If you've been yearning for excitement that gets the heart pumping and adrenaline flooding your veins, try hurling yourself down a steep freeride course. It should test your bike handling skills to the limit, and teach you a few valuable lessons. But it's an exploit which must be carefully planned in advance. In less hectic riding, a mechanical fault or a steering mistake is no great problem, even on a technical course – you can always put one foot down. But when you're dodging trees, pushing the envelope and close to the edge, the famous Murphy's Law applies: Prepare on the assumption that the worst will happen. You and your bike must obey Murphy – and here's how to do it. Let's assume that you have a standard mountain bike, and an urge to tackle a freeride course for the first time. To keep yourself out of the emergency room, there are certain upgrades you can apply to your bike, and we're going to outline them for you.
WEIGHT. This is not the weight-saving exercise so many other competitive cyclists go through. If our suggested freeride modifications add weight to your bike, don't worry – because gravity is on your side. Custom freeride machines can weigh up to nearly 40 lbs, and they're never going to be first to the top of a hill. Light weight is no advantage when the whole idea is to descend as fast as a bat out of Hell.
SUSPENSION. The main freeride consideration is not so much the bike's frame; you can make do with what you have. But the performance of your front and rear shocks is vital. So take your time and set up these items up with great care. Climb on the bike with your kit, shoes and helmet on. Then get the sag set to +- 22% in front and +- 30% at the back. Stiffer is better on a really rough course. Suspension travel could be anything from five to seven inches, and you might need a stronger spring, to stop the wheels bottoming out completely as you jump over humps.
WHEELS. This is where the rubber meets the rock, and you'd better be ready for the worst. That means a 36 spoke lacing pattern front and rear, plus the fattest tyre that fits your frame, perhaps 2.3 inches with a serious off-road tread pattern. Don't pump the tyres too hard; about 30 psi should be enough to give grip for the heaviest rider. Modern tubeless tyres with interior sealant are a good idea.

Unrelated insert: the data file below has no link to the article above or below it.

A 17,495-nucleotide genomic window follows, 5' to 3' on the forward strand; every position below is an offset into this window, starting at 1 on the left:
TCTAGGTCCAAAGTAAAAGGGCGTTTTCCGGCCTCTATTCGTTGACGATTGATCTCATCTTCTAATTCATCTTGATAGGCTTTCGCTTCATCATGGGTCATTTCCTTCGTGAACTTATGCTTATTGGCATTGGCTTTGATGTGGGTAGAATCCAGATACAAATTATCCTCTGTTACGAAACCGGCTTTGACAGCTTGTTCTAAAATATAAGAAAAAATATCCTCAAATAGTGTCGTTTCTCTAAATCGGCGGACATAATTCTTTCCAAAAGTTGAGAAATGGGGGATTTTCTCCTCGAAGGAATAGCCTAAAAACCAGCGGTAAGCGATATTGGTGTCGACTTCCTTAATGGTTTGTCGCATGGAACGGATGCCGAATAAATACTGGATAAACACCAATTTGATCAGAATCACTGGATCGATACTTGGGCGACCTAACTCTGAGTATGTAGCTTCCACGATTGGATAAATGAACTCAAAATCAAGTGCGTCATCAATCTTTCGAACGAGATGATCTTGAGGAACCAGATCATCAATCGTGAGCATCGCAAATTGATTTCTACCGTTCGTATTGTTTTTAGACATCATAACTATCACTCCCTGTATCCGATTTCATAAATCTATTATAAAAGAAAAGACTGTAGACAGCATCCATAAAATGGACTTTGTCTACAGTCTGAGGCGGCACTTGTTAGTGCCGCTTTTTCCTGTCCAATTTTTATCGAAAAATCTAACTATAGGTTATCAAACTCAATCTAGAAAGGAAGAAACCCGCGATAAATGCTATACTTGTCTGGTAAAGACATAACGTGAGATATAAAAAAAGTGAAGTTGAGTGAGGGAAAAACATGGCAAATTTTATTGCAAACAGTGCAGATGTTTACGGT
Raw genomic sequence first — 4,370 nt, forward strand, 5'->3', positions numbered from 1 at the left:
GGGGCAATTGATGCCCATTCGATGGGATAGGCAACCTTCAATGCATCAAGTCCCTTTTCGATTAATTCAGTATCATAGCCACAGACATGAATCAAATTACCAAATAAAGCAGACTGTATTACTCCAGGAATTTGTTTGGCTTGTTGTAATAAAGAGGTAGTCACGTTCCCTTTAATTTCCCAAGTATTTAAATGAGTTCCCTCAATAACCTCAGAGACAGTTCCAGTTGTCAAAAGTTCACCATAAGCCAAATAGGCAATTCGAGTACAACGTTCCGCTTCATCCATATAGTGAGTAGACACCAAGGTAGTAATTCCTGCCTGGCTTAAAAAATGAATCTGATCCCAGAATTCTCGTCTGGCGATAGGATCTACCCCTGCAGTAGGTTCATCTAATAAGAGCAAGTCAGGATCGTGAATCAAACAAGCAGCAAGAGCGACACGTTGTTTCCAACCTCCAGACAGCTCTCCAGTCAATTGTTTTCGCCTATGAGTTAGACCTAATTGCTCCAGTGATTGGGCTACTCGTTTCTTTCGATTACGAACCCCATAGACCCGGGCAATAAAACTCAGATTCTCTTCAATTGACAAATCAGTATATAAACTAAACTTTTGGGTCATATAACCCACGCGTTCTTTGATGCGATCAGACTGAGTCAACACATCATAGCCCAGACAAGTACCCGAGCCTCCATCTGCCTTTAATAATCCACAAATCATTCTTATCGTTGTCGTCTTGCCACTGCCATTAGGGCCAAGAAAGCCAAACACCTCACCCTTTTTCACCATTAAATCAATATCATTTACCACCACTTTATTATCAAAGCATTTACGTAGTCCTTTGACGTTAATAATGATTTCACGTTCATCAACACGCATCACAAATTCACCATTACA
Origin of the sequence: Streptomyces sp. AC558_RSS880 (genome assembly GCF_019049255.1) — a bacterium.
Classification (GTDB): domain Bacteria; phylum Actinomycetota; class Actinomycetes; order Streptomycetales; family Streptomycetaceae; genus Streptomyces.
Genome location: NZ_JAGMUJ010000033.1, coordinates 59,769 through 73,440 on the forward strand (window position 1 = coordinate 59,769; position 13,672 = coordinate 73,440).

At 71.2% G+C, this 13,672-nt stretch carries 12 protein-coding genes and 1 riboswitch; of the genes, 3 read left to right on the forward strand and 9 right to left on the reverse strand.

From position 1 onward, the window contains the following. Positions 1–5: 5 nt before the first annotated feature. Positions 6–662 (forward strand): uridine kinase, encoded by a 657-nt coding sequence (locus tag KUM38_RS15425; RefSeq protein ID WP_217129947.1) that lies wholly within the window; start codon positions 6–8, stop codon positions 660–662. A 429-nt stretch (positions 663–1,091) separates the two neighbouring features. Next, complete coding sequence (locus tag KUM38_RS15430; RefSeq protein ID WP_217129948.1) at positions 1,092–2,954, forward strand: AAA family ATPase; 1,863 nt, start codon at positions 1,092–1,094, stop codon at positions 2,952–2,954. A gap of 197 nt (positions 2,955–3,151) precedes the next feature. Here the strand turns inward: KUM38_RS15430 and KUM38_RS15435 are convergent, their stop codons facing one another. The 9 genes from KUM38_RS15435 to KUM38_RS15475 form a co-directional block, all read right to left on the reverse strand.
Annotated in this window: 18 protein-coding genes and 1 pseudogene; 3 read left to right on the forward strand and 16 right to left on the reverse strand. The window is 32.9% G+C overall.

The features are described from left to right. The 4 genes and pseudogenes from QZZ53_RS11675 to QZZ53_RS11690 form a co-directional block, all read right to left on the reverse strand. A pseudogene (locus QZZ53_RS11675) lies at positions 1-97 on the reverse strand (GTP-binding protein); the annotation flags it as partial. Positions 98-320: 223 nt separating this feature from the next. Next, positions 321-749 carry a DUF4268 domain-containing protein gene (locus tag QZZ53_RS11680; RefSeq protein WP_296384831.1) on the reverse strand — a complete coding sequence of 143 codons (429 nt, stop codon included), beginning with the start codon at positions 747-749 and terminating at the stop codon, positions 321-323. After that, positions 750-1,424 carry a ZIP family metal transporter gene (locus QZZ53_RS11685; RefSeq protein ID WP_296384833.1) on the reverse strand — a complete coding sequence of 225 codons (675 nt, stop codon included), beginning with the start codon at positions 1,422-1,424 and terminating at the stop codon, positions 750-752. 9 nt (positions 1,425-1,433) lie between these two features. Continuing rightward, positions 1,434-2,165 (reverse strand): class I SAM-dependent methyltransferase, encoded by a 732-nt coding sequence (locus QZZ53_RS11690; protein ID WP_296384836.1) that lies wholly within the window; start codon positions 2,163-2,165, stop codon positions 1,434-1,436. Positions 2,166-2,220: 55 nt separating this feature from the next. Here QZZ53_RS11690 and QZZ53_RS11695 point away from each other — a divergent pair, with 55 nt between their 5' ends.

BRAKES. Even a downhill demon needs to reduce speed at certain dangerous moments. And knowing that you have braking power gives you the confidence to charge on. Hydraulic disc brakes are the obvious choice, with big rotors for added heat dispersion – seven or eight inches in diameter. Get new brake pads, or give the old ones a good rub with sandpaper to freshen up their bite.
TRANSMISSION. It's okay if the bike you're converting for downhill adventures has a triple or double chainring. A bashguard is a useful accessory to protect chainrings from hard contact with rocks. And you're going to need the chain guide. On tough downhill courses, pro freeride machines are fitted with chain guides – even though they have only one chainring. That's because the chain's going to lash about like mad, and can easily come unshipped from the ring. Shake, rattle and roll – the chain will do all that and more! And in the process, give your right chainstay a good thrashing. Improvise a stay protector from an old inner tube and some duct tape to keep that stay unscarred. You might do the same for your down tube, which is the part most likely to scrape rocks. You'd be amazed how easily a bush or a boulder can damage your exposed gear cables, and leave you to walk home uphill. Obey Murphy's Law and equip your downhill racer with enclosed, full-length gear cables. If the frame doesn't have eyelets, use cable ties to keep your crash-proof modification in place. When it comes to pedals, propelling you downhill through mud, wider is better, and clipless is not so great in a hectic situation where every microsecond counts.
THE COCKPIT. Here's a tip from a gonzo downhill pro: don't tighten up your brake levers to the max. They might get broken off in a crash, but if they have some yield in the clip, the levers might just move with the knock. And it might be a wise idea to locate them for the easiest grip when most of your weight is on the back wheel – flat out with arms stretched like Superman in flight and your backside behind the saddle. Extreme descending demands a shorter stem – and not just for the stretched out rearward position. Using a 5cm stem when you normally ride with a longer one gives better handling – you can pop a wheelie or bunny hop over small obstacles with ease. For fine control, fit wider bars, up to 750mm, which will still allow you to zig-zag through a forest course. One clever addition to the cockpit would be an adjustable seat post. Hoist it when the path turns upward – drop it when you're hurtling down into the valley, dodging tree trunks.
AFTER THE EVENT. There's an old cyclist's saying: It's not a matter of if . . . but WHEN you fall. This applies to freeride trails – in spades! So the gonzo rider must keep an eye on his bike before and after the downhill event. That scrape on the chainring – is it actually a crack? The tell-take creaking noise where bars meet stem – Is that a warning of fatigue? Are the fork and shock seals good to go one more time? These precautions are mandatory, because every time you take a ride on the wild side, the bike takes a hammering that shortens its life a little. But when you do fall off the bike in rough territory, you could be okay – if you've obeyed Murphy's Law.